Walk Don’t Walk

After my recent summer excursion I was told not to run. My Achilles heel was damaged  and I was told to take 6 weeks or so off running to recover. Of course like all runners it made me decidedly twitchy. In an attempt to alleviate the heeby geebies I had a go at walking. Having developed a bit of a fondness for trail running and spent rather a long time completing some very slow marathons which involved some walking recently you would think that walks in the country would be a suitable replacement and no, no they are not.  It’s better than feeling like a useless blob of lard but… it’s just not running.

The biggest difficulty I have is that it just doesn’t quite fit me. I feel like a sore thumb, as out of place as a nun at a Richard Dawkins appreciation society dinner. I don’t have the maps or the ramblers anorak or the hiking boots so there is no pretence I am a serious walker. I have no child or dog so I can’t pretend I am a family man just doing family stuff and not just a frustrated runner completely out of my comfort zone trying to compensate. No, when I go walking I look like a twisted middle aged weirdo creeping around on my own up to who knows what. I am tempted to carry a drink in a paper bag and then I could at least be considered a legitimate wino but, I don’t think I could muster up the random shouting at strangers. It reminds me very much of when I first started to run, I felt out of place and impostor like then.  Possibly a figure of fun and comedy for the rest of the world. Of course it didn’t take long to become a way of life, I don’t even think about it now it’s just what I do, and even back when I started I at least had the trainers and shorts. Still at the moment walking just feels wrong.

Walking doesn’t seem to do the trick with thinking time either and that is a complete mystery.  You would have thought that there wouldn’t be a lot in it.  Both activities involve you being on your feet and moving but somehow running has the edge.  There is nothing like a good long run for filling the head with ideas, walking on the other hand seems to yield very little indeed.  Maybe it is simply a question of ideas over distance.  Same amount of time out there but less mileage means less ideas.  Perhaps it has something to do with the rhythm of running as opposed to a walk.  It could even be the effort you put in takes you that closer to the edge of things and clears your brain to let decent new stuff in.  I have to say, walking doesn’t give me ideas in the same way as a bloody good run does.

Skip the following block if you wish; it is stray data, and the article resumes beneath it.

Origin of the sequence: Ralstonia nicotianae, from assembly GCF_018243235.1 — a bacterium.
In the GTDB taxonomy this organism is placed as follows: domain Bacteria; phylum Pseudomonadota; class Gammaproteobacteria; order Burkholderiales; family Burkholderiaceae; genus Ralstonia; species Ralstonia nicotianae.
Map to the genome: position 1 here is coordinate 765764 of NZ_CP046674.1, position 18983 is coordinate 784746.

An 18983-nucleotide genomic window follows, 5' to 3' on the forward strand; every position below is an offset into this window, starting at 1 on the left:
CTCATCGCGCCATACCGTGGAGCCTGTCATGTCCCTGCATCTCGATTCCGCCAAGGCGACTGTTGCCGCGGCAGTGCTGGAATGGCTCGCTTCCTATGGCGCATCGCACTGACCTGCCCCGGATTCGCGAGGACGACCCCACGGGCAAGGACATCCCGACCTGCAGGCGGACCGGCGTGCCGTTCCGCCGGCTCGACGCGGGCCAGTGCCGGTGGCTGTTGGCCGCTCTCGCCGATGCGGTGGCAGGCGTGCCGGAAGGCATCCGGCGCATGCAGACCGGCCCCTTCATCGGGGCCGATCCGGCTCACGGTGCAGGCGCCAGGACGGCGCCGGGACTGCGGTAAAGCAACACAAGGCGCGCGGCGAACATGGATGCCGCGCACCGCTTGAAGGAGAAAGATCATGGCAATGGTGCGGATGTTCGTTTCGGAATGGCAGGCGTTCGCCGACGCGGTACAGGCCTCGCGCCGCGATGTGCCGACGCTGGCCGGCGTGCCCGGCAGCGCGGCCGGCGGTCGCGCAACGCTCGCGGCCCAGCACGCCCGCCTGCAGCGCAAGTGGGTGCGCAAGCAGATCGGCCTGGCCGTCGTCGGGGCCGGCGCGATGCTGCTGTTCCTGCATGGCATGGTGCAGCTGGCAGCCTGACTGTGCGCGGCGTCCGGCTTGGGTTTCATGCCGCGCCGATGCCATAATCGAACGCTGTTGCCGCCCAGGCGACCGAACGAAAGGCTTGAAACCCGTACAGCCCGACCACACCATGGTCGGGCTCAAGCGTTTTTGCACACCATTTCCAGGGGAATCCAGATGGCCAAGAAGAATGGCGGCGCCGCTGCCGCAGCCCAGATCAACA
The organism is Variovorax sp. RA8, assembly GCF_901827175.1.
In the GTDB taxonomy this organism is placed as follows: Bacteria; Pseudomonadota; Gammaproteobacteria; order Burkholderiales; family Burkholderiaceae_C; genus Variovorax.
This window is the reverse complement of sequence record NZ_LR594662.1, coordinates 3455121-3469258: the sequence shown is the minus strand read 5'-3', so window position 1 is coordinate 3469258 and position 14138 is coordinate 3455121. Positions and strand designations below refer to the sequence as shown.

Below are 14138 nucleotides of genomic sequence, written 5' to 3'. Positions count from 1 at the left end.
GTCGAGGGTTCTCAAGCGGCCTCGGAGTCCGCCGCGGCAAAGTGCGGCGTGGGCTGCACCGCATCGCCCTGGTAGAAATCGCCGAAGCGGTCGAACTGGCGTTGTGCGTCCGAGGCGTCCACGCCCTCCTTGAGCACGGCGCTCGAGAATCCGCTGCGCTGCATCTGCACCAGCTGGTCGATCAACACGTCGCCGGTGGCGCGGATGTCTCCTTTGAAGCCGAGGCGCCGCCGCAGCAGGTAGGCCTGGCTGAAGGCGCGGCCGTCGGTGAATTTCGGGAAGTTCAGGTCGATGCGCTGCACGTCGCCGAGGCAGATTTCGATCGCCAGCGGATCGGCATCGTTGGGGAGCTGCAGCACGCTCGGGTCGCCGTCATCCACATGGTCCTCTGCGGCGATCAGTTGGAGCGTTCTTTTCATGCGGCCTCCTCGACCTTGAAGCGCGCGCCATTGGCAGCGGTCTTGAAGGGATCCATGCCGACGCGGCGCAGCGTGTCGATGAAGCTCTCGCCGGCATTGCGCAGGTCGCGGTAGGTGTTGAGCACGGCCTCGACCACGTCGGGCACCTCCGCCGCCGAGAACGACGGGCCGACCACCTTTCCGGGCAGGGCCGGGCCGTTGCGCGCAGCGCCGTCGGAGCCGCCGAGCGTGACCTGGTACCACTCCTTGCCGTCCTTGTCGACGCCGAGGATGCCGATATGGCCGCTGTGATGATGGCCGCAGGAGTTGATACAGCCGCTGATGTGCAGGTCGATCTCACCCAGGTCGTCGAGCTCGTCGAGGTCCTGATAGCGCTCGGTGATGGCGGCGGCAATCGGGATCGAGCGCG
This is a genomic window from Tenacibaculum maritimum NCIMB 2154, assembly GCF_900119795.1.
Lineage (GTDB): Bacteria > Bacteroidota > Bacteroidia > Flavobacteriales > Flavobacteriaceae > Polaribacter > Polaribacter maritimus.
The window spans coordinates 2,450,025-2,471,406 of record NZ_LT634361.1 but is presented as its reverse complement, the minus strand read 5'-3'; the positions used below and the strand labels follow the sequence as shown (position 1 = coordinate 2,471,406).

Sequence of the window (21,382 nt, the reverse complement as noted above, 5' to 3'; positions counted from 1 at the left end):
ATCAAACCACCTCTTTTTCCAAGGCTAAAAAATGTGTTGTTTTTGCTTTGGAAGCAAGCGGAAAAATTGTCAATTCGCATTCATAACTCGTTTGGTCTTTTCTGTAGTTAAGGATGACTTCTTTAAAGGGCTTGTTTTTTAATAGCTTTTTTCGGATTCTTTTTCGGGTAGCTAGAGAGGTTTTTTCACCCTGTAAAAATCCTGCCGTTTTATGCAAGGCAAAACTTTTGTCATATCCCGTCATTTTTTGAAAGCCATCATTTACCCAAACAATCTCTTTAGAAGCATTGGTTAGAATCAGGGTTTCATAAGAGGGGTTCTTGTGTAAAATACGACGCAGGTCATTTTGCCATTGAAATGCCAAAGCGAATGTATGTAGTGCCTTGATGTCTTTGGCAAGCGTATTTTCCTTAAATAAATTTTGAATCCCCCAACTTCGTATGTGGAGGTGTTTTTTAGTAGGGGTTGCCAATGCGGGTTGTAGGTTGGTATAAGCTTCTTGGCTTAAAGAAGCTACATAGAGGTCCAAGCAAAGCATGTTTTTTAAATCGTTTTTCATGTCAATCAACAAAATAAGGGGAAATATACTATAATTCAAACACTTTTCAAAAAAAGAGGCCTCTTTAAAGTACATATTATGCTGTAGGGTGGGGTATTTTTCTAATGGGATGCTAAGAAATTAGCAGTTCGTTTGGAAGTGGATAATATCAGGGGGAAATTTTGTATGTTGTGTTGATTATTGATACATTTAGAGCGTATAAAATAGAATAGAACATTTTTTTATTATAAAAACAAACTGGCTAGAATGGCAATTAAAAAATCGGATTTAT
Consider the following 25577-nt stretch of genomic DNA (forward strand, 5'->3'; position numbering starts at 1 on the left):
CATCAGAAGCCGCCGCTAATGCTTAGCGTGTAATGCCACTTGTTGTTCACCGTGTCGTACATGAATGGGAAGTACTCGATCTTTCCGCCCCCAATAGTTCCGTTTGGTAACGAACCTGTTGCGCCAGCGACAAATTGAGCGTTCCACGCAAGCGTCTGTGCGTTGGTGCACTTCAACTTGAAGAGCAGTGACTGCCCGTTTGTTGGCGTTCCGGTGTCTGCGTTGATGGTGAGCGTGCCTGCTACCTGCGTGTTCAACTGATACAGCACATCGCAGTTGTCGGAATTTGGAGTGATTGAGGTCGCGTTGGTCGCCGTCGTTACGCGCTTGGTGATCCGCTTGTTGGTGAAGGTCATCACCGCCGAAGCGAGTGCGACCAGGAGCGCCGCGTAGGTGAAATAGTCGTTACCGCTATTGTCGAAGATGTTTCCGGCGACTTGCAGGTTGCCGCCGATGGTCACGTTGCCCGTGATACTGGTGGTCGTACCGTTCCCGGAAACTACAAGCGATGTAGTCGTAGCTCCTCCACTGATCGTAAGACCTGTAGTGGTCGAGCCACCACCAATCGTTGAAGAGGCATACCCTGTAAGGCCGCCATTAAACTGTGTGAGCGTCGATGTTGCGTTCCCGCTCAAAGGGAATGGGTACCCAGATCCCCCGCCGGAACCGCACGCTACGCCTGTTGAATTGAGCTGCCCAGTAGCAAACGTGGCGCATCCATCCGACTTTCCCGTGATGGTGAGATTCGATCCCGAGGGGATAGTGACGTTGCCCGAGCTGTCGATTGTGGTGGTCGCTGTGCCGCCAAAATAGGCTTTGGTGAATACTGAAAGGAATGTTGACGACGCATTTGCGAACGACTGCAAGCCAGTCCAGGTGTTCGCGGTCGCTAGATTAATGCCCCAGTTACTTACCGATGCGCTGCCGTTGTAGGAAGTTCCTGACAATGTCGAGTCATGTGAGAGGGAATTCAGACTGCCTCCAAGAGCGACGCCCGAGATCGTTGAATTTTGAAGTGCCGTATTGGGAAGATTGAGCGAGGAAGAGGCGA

Another issue with the whole walking thing is that it feels completely unfocused. A bit like I am killing time waiting for something. When I run I have some kind of objective in mind. There is a purpose to it. Sometimes I am working on my pace so I will do a tempo run or visit track. On other occasions I will be building up my stamina so will do a long run and even if I am simply recovering, keeping my legs ticking over with a shorter more sedate affair it feels like I am making progress or working towards something. Walking?? The best I can come up with is I am walking because I am not allowed to run. Even trying to justify it in terms of cake seems to make no sense. I mean I have looked at the difference in calories burned and time taken, to be honest it is hardly worth the ratio. I would have to spend about an hour walking before I can even have a reasonably small slice of cheesecake. Running I can burn that off in 20 minutes I reckon. Yes walking is just a form of waiting for me. A dull and tedious way to stop me going completely crazy until I can run again.

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2 thoughts on “Walk Don’t Walk

  1. I agree that walking doesn’t hit the spot the way running does, but because I am only a very average completer of ultramarathons I have learned that walking is part of the game so this year I’ve been practising it. Maintaining a purposeful walking speed on the trails is HARD. Way harder than running. And it require a lot more mental effort too. Give it a go!

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    1. I can see exactly where you are coming from. There was a lady who did 10 ultras while I was doing my 10 and she had a pace on her when walking I could not keep up with. That kind of power walking needs practice and if you are doing the hardcore ultras and multi day events it is a skill worth developing. Sue ( who was the ultra runner I mentioned) was so inspirational she got her own theme tune which I will record one day.

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